Claire Ward: My right hon. Friend the Secretary of State for Justice and Lord Chancellor (Jack Straw) has not received any representations on allowing the Victims' Commissioner to work with British citizens who are victims of crime overseas.
The Victims' Commissioner will not undertake individual casework. The Victims' Commissioner will be informed by the experience of victims and make representations regarding the support and services available for victims and witnesses. The role does not exclude learning from the experience of British citizens who are victims of crime overseas and where appropriate making recommendations regarding their needs.
Maria Eagle: My right hon. Friend the Secretary of State for Justice and Lord Chancellor informed the House during his oral statement on 20 October 2009, Official Report, columns 777-83, that if any evidence emerges from the analysis of transfer of prisoners prior to inspection he would update the House.
An estates review is undertaken annually by Dyfed-Powys Probation Trust as part of its business planning strategy. The next review will occur during the next financial year to ensure resources are provided in the most appropriate locations for offender management purpose.
Maria Eagle: The Thinking Skills Programme (TSP) was piloted in custody (Lindholme and New Hall and Whealstun-one fixed group each) and in community in Leeds (one group) and York (one group) probation offices. The group at York was a community-run pilot but was attended by women offenders from Askham Grange prison alongside community-based male and female offenders.
|TSP community completions from April 2009 to date|
|TSP Custody completions from April 2009 to date|
This was an internal review which has helped inform the development of the programme and its implementation.
A qualitative evaluation of the thinking skills pilots with female offenders which was undertaken to understand women's experience of the Thinking Skills Programme. This showed that the TSP was relevant to the women who participated on the programme, helping them to address their behaviour and bring about change. Recommendations from the evaluation are being incorporated into TSP and will inform its implementation.
Mr. Lancaster: To ask the Secretary of State for Justice what percentage of young offenders under the age of 18 years who appeared in court in (a) England and (b) Milton Keynes was convicted in each year since 1997.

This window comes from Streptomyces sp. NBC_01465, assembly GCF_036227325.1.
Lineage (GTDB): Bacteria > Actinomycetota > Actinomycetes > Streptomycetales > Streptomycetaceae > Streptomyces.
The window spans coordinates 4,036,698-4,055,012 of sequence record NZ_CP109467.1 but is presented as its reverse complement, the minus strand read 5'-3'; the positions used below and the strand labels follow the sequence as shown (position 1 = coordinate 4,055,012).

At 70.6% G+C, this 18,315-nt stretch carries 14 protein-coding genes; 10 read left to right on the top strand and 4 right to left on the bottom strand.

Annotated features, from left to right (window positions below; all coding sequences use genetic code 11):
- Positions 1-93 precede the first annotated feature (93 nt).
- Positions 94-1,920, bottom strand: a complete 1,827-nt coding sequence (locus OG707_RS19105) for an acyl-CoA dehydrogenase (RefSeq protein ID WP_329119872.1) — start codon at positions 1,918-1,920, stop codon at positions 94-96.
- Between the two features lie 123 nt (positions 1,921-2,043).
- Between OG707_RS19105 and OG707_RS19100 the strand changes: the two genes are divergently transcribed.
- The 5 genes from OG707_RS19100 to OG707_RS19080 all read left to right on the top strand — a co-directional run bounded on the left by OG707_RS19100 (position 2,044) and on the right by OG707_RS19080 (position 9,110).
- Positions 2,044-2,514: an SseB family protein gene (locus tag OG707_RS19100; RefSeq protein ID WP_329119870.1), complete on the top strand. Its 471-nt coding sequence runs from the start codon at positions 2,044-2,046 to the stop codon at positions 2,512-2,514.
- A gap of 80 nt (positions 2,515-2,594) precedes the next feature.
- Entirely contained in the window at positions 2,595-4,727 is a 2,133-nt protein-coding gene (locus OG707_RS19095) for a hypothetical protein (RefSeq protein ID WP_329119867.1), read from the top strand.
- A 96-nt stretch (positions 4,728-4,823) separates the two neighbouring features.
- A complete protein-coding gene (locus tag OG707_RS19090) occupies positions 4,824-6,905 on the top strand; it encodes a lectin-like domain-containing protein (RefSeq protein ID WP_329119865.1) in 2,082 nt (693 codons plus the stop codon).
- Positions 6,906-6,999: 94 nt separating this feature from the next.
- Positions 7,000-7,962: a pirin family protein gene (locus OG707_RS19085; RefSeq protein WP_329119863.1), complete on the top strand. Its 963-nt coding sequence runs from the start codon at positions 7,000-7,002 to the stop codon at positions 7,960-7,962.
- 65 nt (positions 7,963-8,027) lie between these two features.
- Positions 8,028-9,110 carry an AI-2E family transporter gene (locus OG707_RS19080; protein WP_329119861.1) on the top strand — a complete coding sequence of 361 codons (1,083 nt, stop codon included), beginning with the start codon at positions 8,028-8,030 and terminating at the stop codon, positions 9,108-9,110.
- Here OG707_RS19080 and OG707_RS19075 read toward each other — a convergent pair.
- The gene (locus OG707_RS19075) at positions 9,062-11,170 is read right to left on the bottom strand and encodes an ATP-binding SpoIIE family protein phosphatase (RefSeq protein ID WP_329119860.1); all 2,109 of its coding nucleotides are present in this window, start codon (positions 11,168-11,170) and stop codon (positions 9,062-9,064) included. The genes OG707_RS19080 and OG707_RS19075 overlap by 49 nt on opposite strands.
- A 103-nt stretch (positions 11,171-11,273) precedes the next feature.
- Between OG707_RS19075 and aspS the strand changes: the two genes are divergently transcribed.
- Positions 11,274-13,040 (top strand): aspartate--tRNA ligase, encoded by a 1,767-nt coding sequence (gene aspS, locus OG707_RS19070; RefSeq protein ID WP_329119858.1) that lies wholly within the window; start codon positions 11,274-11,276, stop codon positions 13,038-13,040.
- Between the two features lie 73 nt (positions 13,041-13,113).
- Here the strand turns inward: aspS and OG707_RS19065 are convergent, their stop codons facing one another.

Claire Ward: The number of persons aged 10 to 17-years proceeded against at magistrates courts and found guilty of criminal offences at all courts in England and the Thames Valley police force area, from 1997 to 2007 (latest available) is given in the following table.
|Table 1: Number of persons aged 10 to 17-years proceeded against at magistrates courts and found guilty at all courts for all offences, England 1997 to 2007( 1, 2)|
|Proceeded against||Found guilty||Conviction rate (percentage)( 3)|
|Table 2: Number of persons aged 10 to 17-years proceeded against at magistrates courts and found guilty at all courts for all offences, Thames Valley police force area 1997 to2007( 1, 2)|
|Proceeded against||Found guilty||Conviction rate (percentage)( 3)|
|(1) The statistics relate to persons for whom these offences were the principal offences for which they were dealt with. When a defendant has been found guilty of two or more offences the principal offence is the offence for which the heaviest penalty is imposed. Where the same disposal is imposed for two or more offences, the offence selected is the offence for which the statutory maximum penalty is the most severe.|
(2) Every effort is made to ensure that the figures presented are accurate and complete. However, it is important to note that these data have been extracted from large administrative data systems generated by the courts and police forces. As a consequence, care should be taken to ensure data collection processes and their inevitable limitations are taken into account when those data are used.
(3) Proportion proceeded against who were found guilty.
Justice Statistics Analytical Services-Ministry of Justice.